Woman holding dog in art studio
D'Amato with her pup, Rico, in the studio. Photo by Griffin Jones, Feb. 28, 2023

Ever see a ‘65 Impala cruising by, covered in airbrushed roses, the words “La Niña Mala” snaking across its back window? How about the copper leaf on Old Mission Barbershop on Mission Street? The bold lettering on 24th Street’s La Reyna Bakery? And in Bayview, the fresh coat on Shear’s Beauty & Barbershop?

All of this is the work of Lauren D’Amato, a second-generation sign painter and car pinstriper based in Bayview. Originally from Los Angeles, D’Amato graduated from the now-closed San Francisco Art Institute in 2016 with a bachelor’s degree in fine art, and dove into the local sign and car world. 

Coming this weekend is D’Amato’s first solo show, “Complete Machine,” opening Saturday, March 4, at 7 p.m. at the House of Seiko gallery, 3109 22nd St. between Capp Street and South Van Ness Avenue.

The show will feature D’Amato’s rarely seen finer art, including paintings on canvas and a huge sculpture with a rotating hubcap and lightbox.

D’Amato pinstripes a car window. Photo by Natalie Aleman

With “Complete Machine,” D’Amato says she’s merging techniques of pinstriping — the art of fine, hand-painted lines and details on cars — with the postwar abstraction she studied in school into a style that’s her own. 

For D’Amato, it all started with signs. “My dad and my uncles painted signs. I grew up around that; they would paint fire trucks and lettering on vehicles. My uncle painted pinup girls on old warplanes.”

Along with noted pinstripers Larry Watson (Los Angeles) and Tommy the Greek (Bay Area), the streets are D’Amato’s main influence. She spends most of her time out and about checking out the details on cars, signs and trucks.

What are D’Amato’s favorite signs in the city? She rattles off a list; among them, the Fuller Paints sign over Mazzei’s Hardware on Third Street, and the All Nite Market sign that stands over an empty lot, also on Third. 

Lowrider culture has always played a part for D’Amato, too. “My dad had a mini-truck club, and my uncle went around with the Dukes,” a South Central L.A. club considered “​​the world’s oldest lowrider club in continuous existence.”

“The day I moved into my house on 24th and York, the Bay Bombs drove down the street,” she said, referring to a long-standing local lowrider club.  For D’Amato, that felt like a portent of what was to come.

As an apprentice at New Bohemia Signs, a sign shop in SOMA,  it dawned on her: “I thought, man, I really want to carry on the tradition of the thing I learned from my family — but what could I do to make this more unique and more fun? Pinstriping is more stylish, you can have your own look.”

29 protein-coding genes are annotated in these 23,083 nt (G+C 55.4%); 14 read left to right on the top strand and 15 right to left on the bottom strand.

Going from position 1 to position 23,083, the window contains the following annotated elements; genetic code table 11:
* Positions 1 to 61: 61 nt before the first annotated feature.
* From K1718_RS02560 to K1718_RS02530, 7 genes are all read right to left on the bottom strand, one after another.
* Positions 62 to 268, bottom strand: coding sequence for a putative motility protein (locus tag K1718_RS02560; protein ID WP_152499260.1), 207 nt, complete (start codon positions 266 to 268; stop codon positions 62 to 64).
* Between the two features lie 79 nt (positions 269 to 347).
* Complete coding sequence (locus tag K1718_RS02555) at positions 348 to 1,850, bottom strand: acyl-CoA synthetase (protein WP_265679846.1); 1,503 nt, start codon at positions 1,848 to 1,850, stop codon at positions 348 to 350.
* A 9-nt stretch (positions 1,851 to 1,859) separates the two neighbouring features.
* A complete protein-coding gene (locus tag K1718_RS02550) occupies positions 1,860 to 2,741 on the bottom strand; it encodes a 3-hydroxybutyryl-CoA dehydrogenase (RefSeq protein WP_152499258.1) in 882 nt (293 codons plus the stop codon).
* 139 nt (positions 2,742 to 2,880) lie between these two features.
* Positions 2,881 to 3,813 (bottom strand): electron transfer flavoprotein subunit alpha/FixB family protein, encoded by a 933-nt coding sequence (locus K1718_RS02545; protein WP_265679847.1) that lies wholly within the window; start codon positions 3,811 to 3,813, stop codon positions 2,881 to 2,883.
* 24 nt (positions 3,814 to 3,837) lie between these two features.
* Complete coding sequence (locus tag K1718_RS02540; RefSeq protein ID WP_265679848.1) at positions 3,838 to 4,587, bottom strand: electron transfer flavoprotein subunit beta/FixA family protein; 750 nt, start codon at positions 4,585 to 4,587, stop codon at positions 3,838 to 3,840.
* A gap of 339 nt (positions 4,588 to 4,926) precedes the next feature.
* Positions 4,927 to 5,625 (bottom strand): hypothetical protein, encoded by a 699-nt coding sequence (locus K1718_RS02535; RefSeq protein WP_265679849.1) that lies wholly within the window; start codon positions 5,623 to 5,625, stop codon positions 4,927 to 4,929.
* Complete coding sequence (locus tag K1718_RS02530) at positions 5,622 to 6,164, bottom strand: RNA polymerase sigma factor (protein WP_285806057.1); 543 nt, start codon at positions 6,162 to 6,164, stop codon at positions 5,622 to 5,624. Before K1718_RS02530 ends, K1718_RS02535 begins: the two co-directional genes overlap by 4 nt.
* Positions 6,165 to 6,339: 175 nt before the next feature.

When D’Amato was living in Bernal, she hosted “Kustom Sundays” in her garage, a block party style event with DJs and people bringing their cars by for live painting. As she got deeper into the community, she got more work, and can now make part of her living pinstriping.

D’Amato’s signature is intricate airbrushed roses on car windows or the panel of a motorcycle, lending a lovely balance to what’s usually a mark of grit.

She sees the roses “as traditional Mexican folk art; it’s the kind of thing you’d see inside the home, painted on furniture. It’s a very feminine way of painting.” 

The ‘65 Impala mentioned earlier belongs to D’Amato’s good friend, Cecilia Cassandra Peña-Govea, aka La Doña, a solo reggaeton artist born and raised in the city. D’Amato covered the car in La Doña’s lyrics and roses and stripes, all in her custom style. The Impala was featured last summer as part of the Diego Rivera’s America exhibit at the San Francisco Museum of Modern Art.

La Reyna Bakery on 24th. Photo by Georgina F.

Saturday’s show will be a family affair, with some of D’Amato’s closest friends parking their classic cars out front of the gallery, and DJ Velez and DJ Tuff spinning oldies. 

“I’ve never had this in my life,” says D’Amato, of her San Francisco family. She reckons she’s in the Bay for good. “It’s something I’ve always wanted. I feel like I have that now. I have this creative family.”

House of Seiko gallerist Cole Solinger is part of the family. He attended the Art Institute with D’Amato and is excited that the space’s second show features her work. 

“When I think about the Mission scene, I think about Lauren,” says Solinger, a Bay Area native. 

“She’s really become known for doing the custom car work, but I know her from a very different context. She’s a fantastic painter, and this is a side of her not a lot of people know or have seen.”

House of Seiko opened on 22nd Street in 2022. Photo by Griffin Jones.

Solinger and his business partner, Nicholas Torres, opened House of Seiko as an art gallery in 2022 after the storefront stood empty following the original shopkeeper’s death earlier in the year. House of Seiko operated as a watch repair store for over 30 years, and Solinger still fields visits from people with time-sensitive emergencies.

“Most people know the store as that, so it’s interesting to transform into this — which puts up a lot of barriers. That is something I am not interested in doing. Art people are kind of mean. I want everyone to feel like they are welcome.” 

Solinger sees a lot of promise in his old friend and classmate, and hopes that with this show and future shows, Bay Area artists can get on a bigger map. 

“There’s a lot of talented people who make art here, but there’s not a lot of good resources for them.

“We know Lauren, but people in New York don’t know Lauren. We want people to know her, we want her to pop off.” 

“Complete Machine” opens at House of Seiko, Saturday, March 4, 7 to 10 p.m. 3109 22nd St. at South Van Ness. Follow Lauren D’Amato on Instagram @spooky_orbison.

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Reporter/Intern. Griffin Jones is a writer born and raised in San Francisco.

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